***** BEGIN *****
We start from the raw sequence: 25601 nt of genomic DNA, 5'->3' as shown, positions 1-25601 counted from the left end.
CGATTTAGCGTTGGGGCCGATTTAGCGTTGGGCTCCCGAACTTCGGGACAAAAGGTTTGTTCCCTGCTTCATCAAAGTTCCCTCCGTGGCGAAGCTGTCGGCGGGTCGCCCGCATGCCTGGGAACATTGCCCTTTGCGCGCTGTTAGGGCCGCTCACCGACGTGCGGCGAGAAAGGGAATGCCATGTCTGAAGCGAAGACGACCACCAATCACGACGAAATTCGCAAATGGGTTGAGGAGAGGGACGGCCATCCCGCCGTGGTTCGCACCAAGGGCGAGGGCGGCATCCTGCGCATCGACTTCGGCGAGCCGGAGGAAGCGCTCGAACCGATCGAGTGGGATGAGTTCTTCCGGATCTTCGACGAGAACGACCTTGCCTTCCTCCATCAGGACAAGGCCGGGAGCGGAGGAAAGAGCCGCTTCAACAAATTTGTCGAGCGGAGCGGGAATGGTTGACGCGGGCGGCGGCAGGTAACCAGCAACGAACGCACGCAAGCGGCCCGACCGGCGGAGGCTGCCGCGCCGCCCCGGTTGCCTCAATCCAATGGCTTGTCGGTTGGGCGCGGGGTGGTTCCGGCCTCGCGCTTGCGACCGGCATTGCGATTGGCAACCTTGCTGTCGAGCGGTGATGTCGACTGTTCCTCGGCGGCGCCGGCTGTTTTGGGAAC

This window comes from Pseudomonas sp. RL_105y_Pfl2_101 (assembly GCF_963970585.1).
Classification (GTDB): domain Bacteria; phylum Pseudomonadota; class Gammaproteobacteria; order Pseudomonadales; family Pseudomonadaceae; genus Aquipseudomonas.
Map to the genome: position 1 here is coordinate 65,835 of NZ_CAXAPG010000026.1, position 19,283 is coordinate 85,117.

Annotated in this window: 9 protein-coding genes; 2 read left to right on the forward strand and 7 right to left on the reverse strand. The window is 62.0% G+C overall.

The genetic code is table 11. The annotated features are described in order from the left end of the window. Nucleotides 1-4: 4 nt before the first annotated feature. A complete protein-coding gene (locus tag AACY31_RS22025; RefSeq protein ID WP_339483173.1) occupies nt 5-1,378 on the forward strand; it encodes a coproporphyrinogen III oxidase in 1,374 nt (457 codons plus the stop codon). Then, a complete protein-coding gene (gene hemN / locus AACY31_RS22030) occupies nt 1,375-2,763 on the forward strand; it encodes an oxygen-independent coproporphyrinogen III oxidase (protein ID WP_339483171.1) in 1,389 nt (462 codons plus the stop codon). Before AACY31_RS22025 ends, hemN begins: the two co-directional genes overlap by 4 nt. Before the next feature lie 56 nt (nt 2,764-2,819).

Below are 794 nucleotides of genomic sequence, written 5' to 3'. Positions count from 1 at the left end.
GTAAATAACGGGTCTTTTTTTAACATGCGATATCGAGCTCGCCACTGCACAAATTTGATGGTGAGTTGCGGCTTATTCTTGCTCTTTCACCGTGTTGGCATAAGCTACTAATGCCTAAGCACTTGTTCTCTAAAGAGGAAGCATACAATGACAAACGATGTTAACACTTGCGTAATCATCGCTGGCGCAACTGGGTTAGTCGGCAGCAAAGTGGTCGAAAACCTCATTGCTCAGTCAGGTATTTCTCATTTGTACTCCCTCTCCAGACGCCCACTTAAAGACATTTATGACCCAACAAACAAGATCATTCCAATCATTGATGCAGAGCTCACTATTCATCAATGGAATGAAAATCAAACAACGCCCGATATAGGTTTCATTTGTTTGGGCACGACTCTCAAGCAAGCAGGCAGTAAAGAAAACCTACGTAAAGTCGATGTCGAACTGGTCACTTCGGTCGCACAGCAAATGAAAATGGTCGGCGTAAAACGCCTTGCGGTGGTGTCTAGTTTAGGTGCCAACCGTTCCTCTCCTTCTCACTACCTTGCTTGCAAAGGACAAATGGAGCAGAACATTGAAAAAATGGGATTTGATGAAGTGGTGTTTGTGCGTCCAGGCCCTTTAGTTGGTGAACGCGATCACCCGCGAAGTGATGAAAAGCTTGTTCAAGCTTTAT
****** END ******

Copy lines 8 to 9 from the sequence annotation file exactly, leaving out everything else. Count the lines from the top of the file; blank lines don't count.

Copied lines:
Below are 794 nucleotides of genomic sequence, written 5' to 3'. Positions count from 1 at the left end.
GTAAATAACGGGTCTTTTTTTAACATGCGATATCGAGCTCGCCACTGCACAAATTTGATGGTGAGTTGCGGCTTATTCTTGCTCTTTCACCGTGTTGGCATAAGCTACTAATGCCTAAGCACTTGTTCTCTAAAGAGGAAGCATACAATGACAAACGATGTTAACACTTGCGTAATCATCGCTGGCGCAACTGGGTTAGTCGGCAGCAAAGTGGTCGAAAACCTCATTGCTCAGTCAGGTATTTCTCATTTGTACTCCCTCTCCAGACGCCCACTTAAAGACATTTATGACCCAACAAACAAGATCATTCCAATCATTGATGCAGAGCTCACTATTCATCAATGGAATGAAAATCAAACAACGCCCGATATAGGTTTCATTTGTTTGGGCACGACTCTCAAGCAAGCAGGCAGTAAAGAAAACCTACGTAAAGTCGATGTCGAACTGGTCACTTCGGTCGCACAGCAAATGAAAATGGTCGGCGTAAAACGCCTTGCGGTGGTGTCTAGTTTAGGTGCCAACCGTTCCTCTCCTTCTCACTACCTTGCTTGCAAAGGACAAATGGAGCAGAACATTGAAAAAATGGGATTTGATGAAGTGGTGTTTGTGCGTCCAGGCCCTTTAGTTGGTGAACGCGATCACCCGCGAAGTGATGAAAAGCTTGTTCAAGCTTTAT